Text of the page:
“Two roads diverged in a wood, and I — I took the one less traveled by, and that has made all the difference.”
Although originally made as a joke to a friend, Robert Frost’s poem “The Road Not Taken” allows for a multiplicity of meanings. The more obvious one is a traveler has a decision to make when he comes to a fork in the road. Americans come to a similar fork in the road when choosing between venturing off the beaten path or staying within the comfort of the States. More frequently than not, we choose the latter when it comes to traveling.
I’m not referring to those with the desire for adventure yet lack the ability to do so. I refer to those who pridefully uphold the United States as the greatest country on earth without having ever stepped foot outside of American soil.
Why don’t more Americans travel internationally?
Reasons — better yet, excuses — I’ve heard, vary from concerns regarding safety to not having the funds to fearing a language barrier.
I’m constantly asked, “How do you travel as often and as far as you do as a college student?” I won’t say it doesn’t require sacrifice. It absolutely does. I have to give up doing certain things I would love to do in exchange for travel. But it’s not the sacrifice many would think.
Seeing another country doesn’t have to entail staying at a five-star resort in Bimini while being served cocktails around the clock. As nice as that would be, naturally, it would be expensive.
That’s where traveling smart comes into play. Choose your destination and travel during the off-season. Have an idea of what you want to do and keep your eye on flights and hostels. Even a luxurious vacation to Bimini is more than doable with websites like Airbnb, Homeaway, TripAdvisor, Booking, Skyscanner or Kayak.
Living like a local is the best way to travel. Visit markets, read blogs and do your research on how to get the most out of your experience without paying an arm and a leg.
Living like a local does not coincide with danger.
I’ve met people who fear leaving the country due to terrorism, war and rumors they see on the news. The problem? The majority of what Americans are shown from international news are the terrorism and wars, yet the United States is the most dangerous country in the world. We have more prisoners, more school shootings, more traffic accidents, yet we’re thriving.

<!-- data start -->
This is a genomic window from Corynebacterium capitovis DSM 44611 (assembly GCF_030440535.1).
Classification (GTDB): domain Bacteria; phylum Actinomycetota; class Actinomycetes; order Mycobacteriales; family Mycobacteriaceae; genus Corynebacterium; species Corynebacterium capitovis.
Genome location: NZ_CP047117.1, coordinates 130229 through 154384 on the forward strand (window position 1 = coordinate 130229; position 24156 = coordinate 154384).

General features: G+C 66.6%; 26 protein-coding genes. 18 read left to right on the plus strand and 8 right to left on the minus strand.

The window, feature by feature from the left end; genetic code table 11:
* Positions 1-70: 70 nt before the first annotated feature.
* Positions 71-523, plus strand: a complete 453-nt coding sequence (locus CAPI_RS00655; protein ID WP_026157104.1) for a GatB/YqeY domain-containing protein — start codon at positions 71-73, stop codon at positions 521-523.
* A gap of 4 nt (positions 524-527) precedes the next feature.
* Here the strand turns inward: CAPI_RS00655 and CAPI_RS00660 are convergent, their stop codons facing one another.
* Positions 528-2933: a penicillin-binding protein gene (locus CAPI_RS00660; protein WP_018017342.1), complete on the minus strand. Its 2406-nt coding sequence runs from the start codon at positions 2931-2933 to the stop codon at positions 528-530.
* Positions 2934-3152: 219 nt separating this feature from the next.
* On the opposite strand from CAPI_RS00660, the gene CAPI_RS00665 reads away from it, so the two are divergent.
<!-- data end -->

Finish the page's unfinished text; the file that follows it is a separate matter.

Granted, that doesn’t justify traveling recklessly to the unreached areas of Africa alone because “anywhere is safer than the States,” but don’t let danger keep you from experiencing a new culture and people. If you refrain from doing things out of fear can you truly say you have lived?
It isn’t always physical danger that people fear. Some worry about the language barrier. I have friends that have preconceived negative ideas of people from other countries strictly based on the fact that they cannot understand their language. Little do they realize English is the universal language, so they’re well equipped for simple conversation at the very least. If anything, learning a few phrases to get around is easy when you have a translator right in your pocket.
Fear of travel boils down to comfort and, unfortunately, ignorance. I asked six people to tell me their favorite country and they all chose America. We live in an American bubble. We live in a country of convenience, and I am by no means complaining. America has so much to offer. But when we’d rather be comfortable than inconvenienced for the sake of growth, we’ll reach the end of road most often traveled and then the American dream will be dead.